This book explores the evolution of social movements in South Korea by focusing on how they have become institutionalized and diffused in the democratic period. The contributors explore the transformation of Korean social movements from the democracy campaigns of the 1970s and 1980s to the rise of civil society struggles after 1987. South Korea was ruled by successive authoritarian regimes from 1948 to 1987 when the government decided to re-establish direct presidential elections. The book contends that the transition to a democratic government was motivated, in part, by the pressure from social movement groups that fought the state to bring about such democracy. After the transition, however, the movement groups found themselves in a qualitatively different political context which in turn galvanized the evolution of the social movement sector.
Including an impressive array of case studies ranging from the women's movement, to environmental NGOs, and from cultural production to law, the contributors to this book enrich our understanding of the democratization process in Korea, and show that the social movement sector remains an important player in Korean politics today.
This book will appeal to students and scholars of Korean studies, Asian politics, political history and social movements.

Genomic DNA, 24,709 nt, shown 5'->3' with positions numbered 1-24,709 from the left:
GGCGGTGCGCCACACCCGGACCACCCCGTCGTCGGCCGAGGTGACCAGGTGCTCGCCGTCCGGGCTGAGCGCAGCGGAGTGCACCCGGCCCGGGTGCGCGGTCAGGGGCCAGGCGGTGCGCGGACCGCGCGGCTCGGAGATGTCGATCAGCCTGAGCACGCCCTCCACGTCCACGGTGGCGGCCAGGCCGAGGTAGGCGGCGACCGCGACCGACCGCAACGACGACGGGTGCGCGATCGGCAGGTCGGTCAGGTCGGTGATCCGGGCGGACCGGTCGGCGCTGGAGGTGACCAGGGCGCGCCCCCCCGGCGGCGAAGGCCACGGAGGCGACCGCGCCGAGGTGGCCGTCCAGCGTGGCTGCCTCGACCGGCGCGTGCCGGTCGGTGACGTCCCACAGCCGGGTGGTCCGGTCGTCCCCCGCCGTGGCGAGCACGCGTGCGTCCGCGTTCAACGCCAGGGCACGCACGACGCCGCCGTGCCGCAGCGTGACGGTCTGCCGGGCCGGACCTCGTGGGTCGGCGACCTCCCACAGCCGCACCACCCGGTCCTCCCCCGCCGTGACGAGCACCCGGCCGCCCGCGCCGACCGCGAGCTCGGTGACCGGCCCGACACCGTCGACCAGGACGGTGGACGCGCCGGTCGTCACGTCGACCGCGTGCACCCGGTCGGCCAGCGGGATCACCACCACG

INTRODUCTION 1: Democratization and the Evolution of Social Movements in Korea: Institutionalization and Diffusion, Paul Y. Chang and Gi-Wook Shin PART I: SOCIAL MOVEMENTS AND DEMOCRATIC TRANSITION 2: The Korean Democracy Movement: an Empirical Overview, Gi-Wook Shin, Paul Y. Chang, Jung-eun Lee and Sookyung Kim 3: From Minjung to the Simin: The Discursive Shift in Korean Social Movements, Namhee Lee 4: Exorcizing the Ghosts of Kwangju: Policing Protest in the Post-Authoritarian Era, Jong Bum Kwon PART II: INSTITUTIONALIZATION OF SOCIAL MOVEMENTS 5: Origins of the National Human Rights Commission of Korea: Global and Domestic Causes, Jeong-Woo Koo 6: From the Streets to the Courts: PSPD’s Legal Strategy and the Institutionalization of Social Movements, Joon Seok Hong 7: The Entry of Past Activists into the National Assembly and South Korea’s Participation in the Iraq War, Sookyung Kim and Paul Y. Chang 8: The Consequences of Government Funding for Environmental NGOs in South Korea, Chang Bum Ju 9: The Institutionalization of the Women’s Movement and Gender Legislation, Chan S. Suh, Eun Sil Oh and Yoon S. Choi PART III: SPIN OFF MOVEMENTS AND DIFFUSION PROCESSES 10: Citizen Journalism: The Transformation of the Democratic Media Movement, Thomas Kern and Sang-hui Nam 11: New Activist Cultural Production: Independent Filmmakers, the Post-Authoritarian State, and New Capital Flows in South Korea, Young-a Park 12: The Korean Gay and Lesbian Movement 1993-2008: From "Identity" and "Community" to "Human Rights", Hyun-young Kwon Kim and John (Song Pae) Cho 13: Lawyers for a Democratic Society (Minbyun): The Evolution of Its Legal Mobilization Process Since 1988, Patricia Goedde 14: Left Out: People’s Solidarity for Social Progress and the Evolution of Minjung After Authoritarianism, Alice S. Kim APPENDIX: The Stanford Korea Democracy Project